would search for and eliminate targets without human control, are called the third revolution in the battleground after gunpowder and nuclear weapons.
Such weapons would include an AI-based missile that can control its speed and altitude on its own and detect an enemy radar fence in real time while in flight. AI-equipped unmanned submarines and armed quadcopters would also be among autonomous arms.
The nightmare scenario of autonomous drones raining terror from the skies comes into sharper focus as 60 Minutes does a story about a Department of Defense test showing the successful test of a swarm of drones completing a series of tests on their own. The piece covers advancements in drone weapons technology not only in the air but on the ground and at sea.
I can think of nothing more terrifying than the high-pitched buzz of as 100 drones descending upon you in hot pursuit. The head of the program, Dr. Will Roper says in the video above, “It does feel like a plague of locusts.”
I’ve written about the dangers of autonomous drones before:
As soon as Google announced it was acquiring the scary mechanical cheetah company Boston Dynamics, twitter exploded into a series of snarky comments about self-aware robots from a company that knows everything about you chasing after you to watch more YouTube.
Say what you will, Boston Dynamic is a fascinating company. I’ve marveled at BD’s robotics and have watched all the videos as they came out (Boing Boing has a nice collection of them) but David Pogue’s Making Stuff series on Nova has a segment which goes into a bit more detail along with an interview with the company’s founder.
The entire episode is fascinating but the Boston Dynamics segment starts at 19:30.
I wrote back in June about Autonomous Robotic Weapons and the fear that SciFi writer Daniel Suarez had that these would one day be built and what could go wrong.
Looks like it’s real.
In the recruitment video above, the Air Force invites future cadets to work with them on creating a network of autonomous quadroters that can work without human intervention.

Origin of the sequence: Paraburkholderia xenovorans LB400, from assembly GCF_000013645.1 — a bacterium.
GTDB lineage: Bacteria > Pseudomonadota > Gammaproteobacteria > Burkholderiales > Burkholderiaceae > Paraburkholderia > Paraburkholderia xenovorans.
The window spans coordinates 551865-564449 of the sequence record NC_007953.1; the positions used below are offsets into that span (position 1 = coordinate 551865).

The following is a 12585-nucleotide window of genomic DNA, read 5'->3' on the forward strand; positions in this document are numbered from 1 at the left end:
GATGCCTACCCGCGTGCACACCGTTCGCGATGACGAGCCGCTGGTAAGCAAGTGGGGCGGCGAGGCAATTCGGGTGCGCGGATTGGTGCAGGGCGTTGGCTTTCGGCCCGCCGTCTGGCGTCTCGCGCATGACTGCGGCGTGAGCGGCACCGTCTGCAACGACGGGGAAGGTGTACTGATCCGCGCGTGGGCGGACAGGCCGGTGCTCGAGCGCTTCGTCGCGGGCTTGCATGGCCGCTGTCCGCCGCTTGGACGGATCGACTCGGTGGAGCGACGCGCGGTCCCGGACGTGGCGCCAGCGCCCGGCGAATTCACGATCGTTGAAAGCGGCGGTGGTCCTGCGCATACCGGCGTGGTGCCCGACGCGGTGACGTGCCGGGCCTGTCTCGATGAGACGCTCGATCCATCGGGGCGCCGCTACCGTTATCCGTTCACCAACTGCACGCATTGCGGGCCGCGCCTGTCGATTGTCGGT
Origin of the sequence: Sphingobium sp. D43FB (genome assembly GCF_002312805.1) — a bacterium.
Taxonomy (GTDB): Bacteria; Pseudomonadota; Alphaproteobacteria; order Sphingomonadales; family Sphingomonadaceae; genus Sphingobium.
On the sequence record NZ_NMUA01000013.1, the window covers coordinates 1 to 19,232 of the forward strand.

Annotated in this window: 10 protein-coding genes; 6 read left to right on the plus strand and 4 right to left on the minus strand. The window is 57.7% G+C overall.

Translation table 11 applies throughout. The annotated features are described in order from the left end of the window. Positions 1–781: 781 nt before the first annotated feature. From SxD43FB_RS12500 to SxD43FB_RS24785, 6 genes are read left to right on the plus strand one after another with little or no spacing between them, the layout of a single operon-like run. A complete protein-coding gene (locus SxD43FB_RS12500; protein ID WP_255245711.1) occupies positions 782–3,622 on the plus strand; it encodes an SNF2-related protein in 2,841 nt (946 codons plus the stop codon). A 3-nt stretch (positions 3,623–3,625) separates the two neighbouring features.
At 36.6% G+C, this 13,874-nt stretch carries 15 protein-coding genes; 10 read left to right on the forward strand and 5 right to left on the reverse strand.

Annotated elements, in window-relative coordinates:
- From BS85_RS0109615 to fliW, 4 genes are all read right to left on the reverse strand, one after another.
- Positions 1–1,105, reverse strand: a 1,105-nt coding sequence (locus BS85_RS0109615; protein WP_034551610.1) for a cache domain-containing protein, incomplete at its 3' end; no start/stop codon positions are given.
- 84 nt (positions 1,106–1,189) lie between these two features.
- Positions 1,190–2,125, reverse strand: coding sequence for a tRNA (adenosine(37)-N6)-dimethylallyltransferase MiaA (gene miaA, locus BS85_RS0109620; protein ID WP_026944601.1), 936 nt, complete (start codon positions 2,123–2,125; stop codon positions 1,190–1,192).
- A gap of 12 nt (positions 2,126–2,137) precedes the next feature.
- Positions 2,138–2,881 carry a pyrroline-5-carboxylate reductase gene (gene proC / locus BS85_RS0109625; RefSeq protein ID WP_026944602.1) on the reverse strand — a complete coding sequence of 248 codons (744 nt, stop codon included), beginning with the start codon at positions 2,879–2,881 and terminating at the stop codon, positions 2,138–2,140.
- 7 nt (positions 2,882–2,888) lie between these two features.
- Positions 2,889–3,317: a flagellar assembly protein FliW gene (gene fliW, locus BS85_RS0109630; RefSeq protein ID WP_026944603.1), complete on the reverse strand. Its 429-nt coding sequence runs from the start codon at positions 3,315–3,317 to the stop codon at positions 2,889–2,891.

“The objective of this project is to code a system that allows this quadroter to think and act autonomously.”
This is precisely what Daniel Suarez warned about. By designing drones that operate autonomously, you start down the road towards a world where the decision to cause war & violence are pushed away from humans. Daniel lists three powerful factors that cause this shift,
The deluge of video footage will overwhelm ability for humans to analyse so that, “drones will tell humans what to look at.”
Electromagnetic jamming by the enemy means that drones will be required to act on their own and not be piloted by humans. Drones will know their objective and react to external circumstances on their own, ignoring incoming radio signals, friendly or not.
Plausible deniability because drones are made from commodity materials that can be procured by anyone, even a criminal gang.
Suarez’s latest book, Kill Decision is about this very topic and this latest news shows that his nightmare scenario is a very real possibility.
Daniel Suarez is one of my favorite SciFi writers because he takes the technology trends happening today and draws a line into the future to warn us of what dystopian nightmare awaits if we take the humanity out of technology. I have recommended his book, Daemon to many people as a must read if you’re involved in the world of news feeds, reputation systems, and social media.
There’s now a TED talk where Daniel introduces the latest in drone technology and talks about the need to reign in the march towards automating the use of these drones in warfare. Tracing the history of weapons to the evolution of the modern nation state, he views drones as a corrosive catalyst that allows power to aggregate back to small, powerful, and ultimately anonymous organizations.